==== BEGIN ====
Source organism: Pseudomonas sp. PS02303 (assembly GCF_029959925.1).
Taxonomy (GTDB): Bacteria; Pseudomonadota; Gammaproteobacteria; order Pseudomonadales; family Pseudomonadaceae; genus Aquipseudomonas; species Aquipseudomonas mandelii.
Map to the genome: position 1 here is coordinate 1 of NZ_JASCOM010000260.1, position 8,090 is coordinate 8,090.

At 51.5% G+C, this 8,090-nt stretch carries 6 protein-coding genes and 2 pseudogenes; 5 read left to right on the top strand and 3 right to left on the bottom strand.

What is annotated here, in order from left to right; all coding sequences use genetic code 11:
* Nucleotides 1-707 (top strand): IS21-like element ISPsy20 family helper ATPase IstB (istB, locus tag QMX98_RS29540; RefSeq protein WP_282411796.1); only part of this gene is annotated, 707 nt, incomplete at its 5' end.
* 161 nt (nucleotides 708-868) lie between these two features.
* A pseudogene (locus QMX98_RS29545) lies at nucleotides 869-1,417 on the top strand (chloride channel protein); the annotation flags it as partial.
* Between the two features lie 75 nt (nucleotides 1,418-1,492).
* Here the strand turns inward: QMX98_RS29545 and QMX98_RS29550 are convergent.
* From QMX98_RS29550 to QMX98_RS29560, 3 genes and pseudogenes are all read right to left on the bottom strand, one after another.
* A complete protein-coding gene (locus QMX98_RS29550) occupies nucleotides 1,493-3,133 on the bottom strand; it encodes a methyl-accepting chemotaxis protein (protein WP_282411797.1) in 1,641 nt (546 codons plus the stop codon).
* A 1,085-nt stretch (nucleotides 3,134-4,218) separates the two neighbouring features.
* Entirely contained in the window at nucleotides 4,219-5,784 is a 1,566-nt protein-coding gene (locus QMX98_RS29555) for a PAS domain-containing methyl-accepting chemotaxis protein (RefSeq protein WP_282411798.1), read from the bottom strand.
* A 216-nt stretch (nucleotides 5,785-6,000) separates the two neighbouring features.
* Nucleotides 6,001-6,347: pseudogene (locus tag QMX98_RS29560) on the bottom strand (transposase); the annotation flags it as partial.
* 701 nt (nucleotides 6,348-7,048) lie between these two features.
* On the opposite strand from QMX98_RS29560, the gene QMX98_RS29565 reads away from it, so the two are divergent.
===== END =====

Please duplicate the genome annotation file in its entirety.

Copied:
Source organism: Pseudomonas sp. PS02303 (assembly GCF_029959925.1).
Taxonomy (GTDB): Bacteria; Pseudomonadota; Gammaproteobacteria; order Pseudomonadales; family Pseudomonadaceae; genus Aquipseudomonas; species Aquipseudomonas mandelii.
Map to the genome: position 1 here is coordinate 1 of NZ_JASCOM010000260.1, position 8,090 is coordinate 8,090.

At 51.5% G+C, this 8,090-nt stretch carries 6 protein-coding genes and 2 pseudogenes; 5 read left to right on the top strand and 3 right to left on the bottom strand.

What is annotated here, in order from left to right; all coding sequences use genetic code 11:
* Nucleotides 1-707 (top strand): IS21-like element ISPsy20 family helper ATPase IstB (istB, locus tag QMX98_RS29540; RefSeq protein WP_282411796.1); only part of this gene is annotated, 707 nt, incomplete at its 5' end.
* 161 nt (nucleotides 708-868) lie between these two features.
* A pseudogene (locus QMX98_RS29545) lies at nucleotides 869-1,417 on the top strand (chloride channel protein); the annotation flags it as partial.
* Between the two features lie 75 nt (nucleotides 1,418-1,492).
* Here the strand turns inward: QMX98_RS29545 and QMX98_RS29550 are convergent.
* From QMX98_RS29550 to QMX98_RS29560, 3 genes and pseudogenes are all read right to left on the bottom strand, one after another.
* A complete protein-coding gene (locus QMX98_RS29550) occupies nucleotides 1,493-3,133 on the bottom strand; it encodes a methyl-accepting chemotaxis protein (protein WP_282411797.1) in 1,641 nt (546 codons plus the stop codon).
* A 1,085-nt stretch (nucleotides 3,134-4,218) separates the two neighbouring features.
* Entirely contained in the window at nucleotides 4,219-5,784 is a 1,566-nt protein-coding gene (locus QMX98_RS29555) for a PAS domain-containing methyl-accepting chemotaxis protein (RefSeq protein WP_282411798.1), read from the bottom strand.
* A 216-nt stretch (nucleotides 5,785-6,000) separates the two neighbouring features.
* Nucleotides 6,001-6,347: pseudogene (locus tag QMX98_RS29560) on the bottom strand (transposase); the annotation flags it as partial.
* 701 nt (nucleotides 6,348-7,048) lie between these two features.
* On the opposite strand from QMX98_RS29560, the gene QMX98_RS29565 reads away from it, so the two are divergent.